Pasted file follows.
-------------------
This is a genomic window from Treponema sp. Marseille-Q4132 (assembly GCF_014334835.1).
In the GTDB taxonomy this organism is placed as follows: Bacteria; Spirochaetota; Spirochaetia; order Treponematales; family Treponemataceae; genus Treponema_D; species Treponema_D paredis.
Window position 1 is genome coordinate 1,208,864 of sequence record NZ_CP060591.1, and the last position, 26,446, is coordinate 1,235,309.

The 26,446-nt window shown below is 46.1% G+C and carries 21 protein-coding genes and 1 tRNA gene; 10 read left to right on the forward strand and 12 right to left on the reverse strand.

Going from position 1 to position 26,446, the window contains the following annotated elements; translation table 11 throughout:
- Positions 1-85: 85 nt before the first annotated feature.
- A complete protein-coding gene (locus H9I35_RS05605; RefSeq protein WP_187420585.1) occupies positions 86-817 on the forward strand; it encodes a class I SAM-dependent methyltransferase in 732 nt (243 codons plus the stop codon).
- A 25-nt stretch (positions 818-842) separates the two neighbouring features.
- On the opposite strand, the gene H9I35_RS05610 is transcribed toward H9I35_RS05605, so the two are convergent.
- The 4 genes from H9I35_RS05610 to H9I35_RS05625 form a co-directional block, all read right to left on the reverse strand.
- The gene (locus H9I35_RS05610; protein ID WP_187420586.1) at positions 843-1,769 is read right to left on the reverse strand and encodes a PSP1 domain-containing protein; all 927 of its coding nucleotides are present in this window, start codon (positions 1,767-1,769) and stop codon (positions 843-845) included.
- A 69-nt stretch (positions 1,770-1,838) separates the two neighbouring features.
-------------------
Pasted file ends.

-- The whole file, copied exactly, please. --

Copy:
This is a genomic window from Treponema sp. Marseille-Q4132 (assembly GCF_014334835.1).
In the GTDB taxonomy this organism is placed as follows: Bacteria; Spirochaetota; Spirochaetia; order Treponematales; family Treponemataceae; genus Treponema_D; species Treponema_D paredis.
Window position 1 is genome coordinate 1,208,864 of sequence record NZ_CP060591.1, and the last position, 26,446, is coordinate 1,235,309.

The 26,446-nt window shown below is 46.1% G+C and carries 21 protein-coding genes and 1 tRNA gene; 10 read left to right on the forward strand and 12 right to left on the reverse strand.

Going from position 1 to position 26,446, the window contains the following annotated elements; translation table 11 throughout:
- Positions 1-85: 85 nt before the first annotated feature.
- A complete protein-coding gene (locus H9I35_RS05605; RefSeq protein WP_187420585.1) occupies positions 86-817 on the forward strand; it encodes a class I SAM-dependent methyltransferase in 732 nt (243 codons plus the stop codon).
- A 25-nt stretch (positions 818-842) separates the two neighbouring features.
- On the opposite strand, the gene H9I35_RS05610 is transcribed toward H9I35_RS05605, so the two are convergent.
- The 4 genes from H9I35_RS05610 to H9I35_RS05625 form a co-directional block, all read right to left on the reverse strand.
- The gene (locus H9I35_RS05610; protein ID WP_187420586.1) at positions 843-1,769 is read right to left on the reverse strand and encodes a PSP1 domain-containing protein; all 927 of its coding nucleotides are present in this window, start codon (positions 1,767-1,769) and stop codon (positions 843-845) included.
- A 69-nt stretch (positions 1,770-1,838) separates the two neighbouring features.